"Jacques M. Mallah" wrote:
> 
> > relative SSA predicts that the observer will see at the next instant
> > of time an observer moment with the greatest measure, subject to its
> > lying in the future of the current observer moment. That measure may
> > be fantastically small (eg just prior to a fatal crash) - it just has
> > to be the largest from that set.
> 
>         No.  If every observer sees all future moments, then the amount of
> consciousness does not decrease with time, and thus the measure stays
> constant over time.  This has the consequence that, for a given observer,
> over most of his lifetime he will find himself to be very old.  It may
> seem that I am mixing in the ASSA when I say that, therefore, the fact
> that we do not find ourselves old is evidence against the RSSA.  The truth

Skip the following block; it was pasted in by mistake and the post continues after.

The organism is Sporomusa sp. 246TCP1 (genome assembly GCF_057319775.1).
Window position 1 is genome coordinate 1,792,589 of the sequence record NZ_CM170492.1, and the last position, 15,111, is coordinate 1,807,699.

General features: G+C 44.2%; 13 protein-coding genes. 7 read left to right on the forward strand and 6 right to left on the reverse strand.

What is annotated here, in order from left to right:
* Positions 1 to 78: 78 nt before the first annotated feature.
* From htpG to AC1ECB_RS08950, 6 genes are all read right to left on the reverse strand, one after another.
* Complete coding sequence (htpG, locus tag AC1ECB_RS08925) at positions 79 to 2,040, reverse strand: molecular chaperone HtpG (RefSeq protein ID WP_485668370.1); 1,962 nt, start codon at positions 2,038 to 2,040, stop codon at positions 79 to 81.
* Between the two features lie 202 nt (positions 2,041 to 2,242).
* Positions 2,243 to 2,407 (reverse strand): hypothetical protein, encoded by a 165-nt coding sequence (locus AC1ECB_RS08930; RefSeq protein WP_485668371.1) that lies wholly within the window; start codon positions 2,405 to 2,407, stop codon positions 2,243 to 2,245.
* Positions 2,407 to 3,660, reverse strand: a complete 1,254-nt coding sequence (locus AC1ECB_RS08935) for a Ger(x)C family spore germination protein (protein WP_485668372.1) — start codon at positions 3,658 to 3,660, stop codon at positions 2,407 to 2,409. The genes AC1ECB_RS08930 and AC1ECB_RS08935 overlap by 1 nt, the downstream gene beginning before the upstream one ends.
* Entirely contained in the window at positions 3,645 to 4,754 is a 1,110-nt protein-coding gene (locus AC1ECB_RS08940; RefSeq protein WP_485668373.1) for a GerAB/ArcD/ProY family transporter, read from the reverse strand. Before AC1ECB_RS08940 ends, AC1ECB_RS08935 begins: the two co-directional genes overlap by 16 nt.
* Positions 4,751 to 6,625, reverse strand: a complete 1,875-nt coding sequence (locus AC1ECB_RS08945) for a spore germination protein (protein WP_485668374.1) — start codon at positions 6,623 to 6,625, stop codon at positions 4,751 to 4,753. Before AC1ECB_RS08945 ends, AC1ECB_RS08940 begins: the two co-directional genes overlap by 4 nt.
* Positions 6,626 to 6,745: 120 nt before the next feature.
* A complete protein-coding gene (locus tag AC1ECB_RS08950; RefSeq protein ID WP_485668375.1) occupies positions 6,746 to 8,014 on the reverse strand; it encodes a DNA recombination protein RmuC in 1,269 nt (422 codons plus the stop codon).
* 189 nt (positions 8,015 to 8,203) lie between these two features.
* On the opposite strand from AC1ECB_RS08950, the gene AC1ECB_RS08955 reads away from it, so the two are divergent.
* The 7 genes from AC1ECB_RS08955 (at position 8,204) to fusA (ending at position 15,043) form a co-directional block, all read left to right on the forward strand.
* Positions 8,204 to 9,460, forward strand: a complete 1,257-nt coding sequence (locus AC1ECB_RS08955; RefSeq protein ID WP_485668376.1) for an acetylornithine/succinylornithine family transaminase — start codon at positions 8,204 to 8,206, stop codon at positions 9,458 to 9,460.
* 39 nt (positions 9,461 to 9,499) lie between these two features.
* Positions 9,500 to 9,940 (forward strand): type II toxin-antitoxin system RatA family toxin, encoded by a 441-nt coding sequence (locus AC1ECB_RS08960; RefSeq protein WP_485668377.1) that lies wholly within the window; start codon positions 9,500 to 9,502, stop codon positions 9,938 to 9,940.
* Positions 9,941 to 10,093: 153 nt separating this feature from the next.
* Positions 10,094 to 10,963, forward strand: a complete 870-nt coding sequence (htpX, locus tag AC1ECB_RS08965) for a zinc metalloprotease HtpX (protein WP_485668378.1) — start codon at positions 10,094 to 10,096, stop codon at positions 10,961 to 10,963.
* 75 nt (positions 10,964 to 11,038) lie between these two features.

> is I can not avoid this way of thinking any more than I could believe that
> 1+1=3.
> 

But this doesn't make any sense!  Define "old"!  No matter what age you
are, you could always ask why you don't find yourself to be "younger" or
"older".  When I'm 10,000 years old, I think I'll still consider myself
young, so I'd still be able to reason on the basis that I don't find 
myself to be very old.



-- 
Chris Maloney
http://www.chrismaloney.com

"Donuts are so sweet and tasty."
-- Homer Simpson

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